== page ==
Vitamins targeted at men often have formulations that specifically claim to benefit prostrate or heart health. While these statements have not been evaluated by the FDA, the fact is that men can benefit from a multivitamin made for them. For one thing, men generally don't need more than 8 mg (milligrams) of iron a day, which is easy to get from diet alone, so men's formulas tend to be very low in iron.
Are multivitamins safe?
Enacted in 1994, the Dietary Supplement Health and Education
Act (DSHEA) restricts the ability of the U.S. Food and Drug Administration
(FDA) to regulate supplements or ensure the safety of their ingredients. Under
this act, the FDA is limited to collecting information on adverse side effects
and to monitoring labeling claims. That means the most the FDA can do is pull a
product off store shelves after a problem becomes apparent. It's
up to the manufacturer to ensure that its multivitamins and supplements are
safe. Under DSHEA, multivitamins don't require
FDA approval, and manufacturers aren't required to register their supplements
with the FDA before putting them on the market.
In an ideal world, manufacturers would be diligent about the
safety of their multivitamins and truth in labeling. However, as professional testing
shows, consumers need to be concerned about multivitamin quality. Among 35 products
evaluated by ConsumerLab.com, 46 percent fail at least one test. Many don't meet the nutrient claims on the label, others improperly list ingredients.
It's not unusual for a multivitamin to exceed the upper limit (UL) for
niacin and yet stay off of the "not approved" lists of most
professional testing organizations. That's because niacin has thermogenic
properties and is often targeted to other purposes, such as increased energy, aiding
weight loss or lowering cholesterol. However, it's important to note that
niacin can cause flushing and tingling at high doses -- and more serious side
effects in a small minority of the population. Again, check with your
healthcare provider if you have any concerns.
Regardless of existing regulations, consumers should be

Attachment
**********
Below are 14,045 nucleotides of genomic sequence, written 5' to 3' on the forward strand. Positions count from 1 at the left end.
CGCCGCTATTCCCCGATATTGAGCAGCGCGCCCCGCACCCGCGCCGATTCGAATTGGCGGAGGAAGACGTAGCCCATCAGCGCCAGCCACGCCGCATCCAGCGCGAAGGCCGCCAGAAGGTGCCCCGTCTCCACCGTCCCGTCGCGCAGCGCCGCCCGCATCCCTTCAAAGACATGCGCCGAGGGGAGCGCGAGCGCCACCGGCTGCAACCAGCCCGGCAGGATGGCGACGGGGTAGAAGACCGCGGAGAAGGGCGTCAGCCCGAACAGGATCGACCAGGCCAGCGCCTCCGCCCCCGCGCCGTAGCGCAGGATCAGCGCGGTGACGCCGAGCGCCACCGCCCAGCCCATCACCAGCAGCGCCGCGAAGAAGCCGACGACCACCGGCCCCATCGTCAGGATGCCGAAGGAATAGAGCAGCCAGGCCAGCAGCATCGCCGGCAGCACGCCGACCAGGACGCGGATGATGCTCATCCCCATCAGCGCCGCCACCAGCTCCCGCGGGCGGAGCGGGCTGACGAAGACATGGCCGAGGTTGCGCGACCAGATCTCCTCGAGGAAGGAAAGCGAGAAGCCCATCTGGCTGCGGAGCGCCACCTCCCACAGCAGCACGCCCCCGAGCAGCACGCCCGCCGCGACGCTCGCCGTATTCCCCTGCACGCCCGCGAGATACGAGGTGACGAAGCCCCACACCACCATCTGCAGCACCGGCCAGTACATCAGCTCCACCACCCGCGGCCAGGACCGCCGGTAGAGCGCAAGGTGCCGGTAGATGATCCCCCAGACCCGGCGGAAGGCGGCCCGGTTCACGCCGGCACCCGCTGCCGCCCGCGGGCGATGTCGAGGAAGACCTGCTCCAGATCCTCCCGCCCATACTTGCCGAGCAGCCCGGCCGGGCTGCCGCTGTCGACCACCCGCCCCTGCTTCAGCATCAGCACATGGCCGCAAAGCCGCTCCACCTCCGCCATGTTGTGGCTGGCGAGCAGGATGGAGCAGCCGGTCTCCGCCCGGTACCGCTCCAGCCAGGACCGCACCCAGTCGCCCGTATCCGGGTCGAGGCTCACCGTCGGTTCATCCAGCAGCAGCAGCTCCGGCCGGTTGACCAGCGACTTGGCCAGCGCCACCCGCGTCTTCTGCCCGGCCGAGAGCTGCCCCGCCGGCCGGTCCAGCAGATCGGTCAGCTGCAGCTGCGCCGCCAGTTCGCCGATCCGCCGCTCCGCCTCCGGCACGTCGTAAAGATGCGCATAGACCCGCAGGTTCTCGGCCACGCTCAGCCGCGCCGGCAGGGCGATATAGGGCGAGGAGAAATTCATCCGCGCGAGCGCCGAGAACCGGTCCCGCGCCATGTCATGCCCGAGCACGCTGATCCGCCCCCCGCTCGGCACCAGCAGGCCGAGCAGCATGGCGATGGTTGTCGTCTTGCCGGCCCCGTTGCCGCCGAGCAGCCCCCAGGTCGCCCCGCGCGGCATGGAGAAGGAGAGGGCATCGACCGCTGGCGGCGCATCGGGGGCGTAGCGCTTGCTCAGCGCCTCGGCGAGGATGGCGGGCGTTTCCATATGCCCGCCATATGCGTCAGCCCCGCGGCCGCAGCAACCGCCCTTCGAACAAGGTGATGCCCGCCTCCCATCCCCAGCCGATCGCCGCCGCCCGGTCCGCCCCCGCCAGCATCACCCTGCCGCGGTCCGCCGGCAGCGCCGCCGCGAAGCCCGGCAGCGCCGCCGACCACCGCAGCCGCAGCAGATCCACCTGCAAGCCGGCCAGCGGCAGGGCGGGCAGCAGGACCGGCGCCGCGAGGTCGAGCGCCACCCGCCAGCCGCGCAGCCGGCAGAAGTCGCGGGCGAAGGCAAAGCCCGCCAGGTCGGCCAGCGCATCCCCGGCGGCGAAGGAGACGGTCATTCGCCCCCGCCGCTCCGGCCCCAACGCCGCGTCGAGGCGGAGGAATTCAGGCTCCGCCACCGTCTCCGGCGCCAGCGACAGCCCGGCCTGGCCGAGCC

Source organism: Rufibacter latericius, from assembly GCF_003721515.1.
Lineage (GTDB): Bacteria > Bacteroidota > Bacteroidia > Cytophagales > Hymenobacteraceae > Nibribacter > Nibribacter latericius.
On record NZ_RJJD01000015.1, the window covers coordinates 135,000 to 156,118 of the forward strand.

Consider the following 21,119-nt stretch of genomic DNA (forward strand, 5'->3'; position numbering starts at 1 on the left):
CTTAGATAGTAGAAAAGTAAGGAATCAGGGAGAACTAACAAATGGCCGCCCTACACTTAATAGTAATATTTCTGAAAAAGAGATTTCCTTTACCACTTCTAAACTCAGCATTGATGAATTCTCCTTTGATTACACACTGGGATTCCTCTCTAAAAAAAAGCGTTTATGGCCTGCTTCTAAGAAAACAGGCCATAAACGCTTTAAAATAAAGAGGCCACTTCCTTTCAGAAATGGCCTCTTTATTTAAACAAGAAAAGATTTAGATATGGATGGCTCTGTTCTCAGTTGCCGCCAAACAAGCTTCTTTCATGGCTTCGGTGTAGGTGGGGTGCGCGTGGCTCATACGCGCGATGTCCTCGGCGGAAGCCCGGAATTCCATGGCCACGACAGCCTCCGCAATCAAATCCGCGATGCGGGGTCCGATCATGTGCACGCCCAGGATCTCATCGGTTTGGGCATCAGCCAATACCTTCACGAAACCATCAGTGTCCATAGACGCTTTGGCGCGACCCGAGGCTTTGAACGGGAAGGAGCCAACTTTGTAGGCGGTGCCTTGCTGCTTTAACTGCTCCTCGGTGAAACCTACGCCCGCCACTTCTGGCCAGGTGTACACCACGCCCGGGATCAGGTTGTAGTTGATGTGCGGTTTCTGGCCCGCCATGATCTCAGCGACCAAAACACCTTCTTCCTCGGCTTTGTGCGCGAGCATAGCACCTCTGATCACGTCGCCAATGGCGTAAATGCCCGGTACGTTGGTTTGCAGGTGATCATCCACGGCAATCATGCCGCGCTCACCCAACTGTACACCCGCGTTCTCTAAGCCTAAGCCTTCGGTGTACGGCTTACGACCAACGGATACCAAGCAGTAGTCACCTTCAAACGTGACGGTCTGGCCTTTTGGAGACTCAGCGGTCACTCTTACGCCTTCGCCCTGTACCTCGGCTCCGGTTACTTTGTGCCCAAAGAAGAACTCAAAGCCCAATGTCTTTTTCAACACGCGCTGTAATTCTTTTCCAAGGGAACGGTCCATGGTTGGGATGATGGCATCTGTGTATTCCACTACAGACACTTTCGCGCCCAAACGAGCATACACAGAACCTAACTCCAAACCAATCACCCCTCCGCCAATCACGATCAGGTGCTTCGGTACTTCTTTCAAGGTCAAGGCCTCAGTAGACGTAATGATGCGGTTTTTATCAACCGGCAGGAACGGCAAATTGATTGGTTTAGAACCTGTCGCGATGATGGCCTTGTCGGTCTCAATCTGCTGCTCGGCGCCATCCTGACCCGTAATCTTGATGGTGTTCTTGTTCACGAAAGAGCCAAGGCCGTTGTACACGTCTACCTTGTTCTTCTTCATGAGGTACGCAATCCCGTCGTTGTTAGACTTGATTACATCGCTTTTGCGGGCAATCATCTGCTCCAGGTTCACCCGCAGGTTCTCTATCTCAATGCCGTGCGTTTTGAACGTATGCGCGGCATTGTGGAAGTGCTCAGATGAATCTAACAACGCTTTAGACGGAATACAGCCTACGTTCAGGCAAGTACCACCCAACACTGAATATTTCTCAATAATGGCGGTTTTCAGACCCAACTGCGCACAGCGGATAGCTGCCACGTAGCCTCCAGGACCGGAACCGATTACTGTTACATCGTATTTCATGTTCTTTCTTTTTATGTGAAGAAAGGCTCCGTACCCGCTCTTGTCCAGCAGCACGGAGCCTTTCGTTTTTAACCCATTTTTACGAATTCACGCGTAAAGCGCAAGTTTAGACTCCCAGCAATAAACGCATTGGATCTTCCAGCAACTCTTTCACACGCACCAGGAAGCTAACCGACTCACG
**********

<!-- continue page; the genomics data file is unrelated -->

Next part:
skeptical about health claims listed on multivitamin labels. While the original
provisions of DSHEA require that manufacturers make no claims about their
products preventing or curing diseases, some do so anyway. Keep in mind, there
are no studies to show that any supplement can prevent or cure any condition
(with the notable exceptions of iodine and folic acid). The only reason for the
average person to take a multivitamin is to ensure you have a full range of
daily nutrients, especially if you don't eat a balanced diet.
Finding The Best Multivitamins
"Product Review: Multivitamin and Multimineral Supplements"
"Top 10 Multivitamins"
Choosing a multivitamin can be as difficult as swallowing a
horse pill, especially with the multitude of options available. The most
important factor in finding the best multivitamin is choosing one that is
verified to contain the amount of ingredients that the label claims and that
has been tested to be free of contaminants.
Fortunately, several sources provide good coverage of multivitamins
to help narrow your choices. ConsumerLab.com is the best reviewer of
multivitamins; it tests dozens of products to ensure that they dissolve
properly, contain the ingredients listed on the label, and aren't contaminated with lead and other toxins. Some
manufacturers pay to have their multivitamins included in the testing through
ConsumerLab.com's voluntary Quality Certification Program, but those products
are clearly listed in the results table and that payment does not influence the
results. ConsumerLab.com's reports are available to subscribers only.
Labdoor is another good source for laboratory testing of
multivitamins. They test a number of multivitamins for label accuracy, product
purity, nutritional value, ingredient safety and projected efficacy. The multis
tested are also ranked and rated against one another. Full results are
available after free registration. Consumer Reports evaluated multivitamins in
September 2010 to ensure they meet nutrient claims and dissolve properly; that report,
though older, is free to the public.
User reviews are helpful for information on side effects
like stomach upset, any odor or taste issues, and how easy a multivitamin is to
swallow. Overall, though, when making our choices we focused our attention on
accuracy in labeling to be sure that, when you do make a decision, you get what
you're paying for.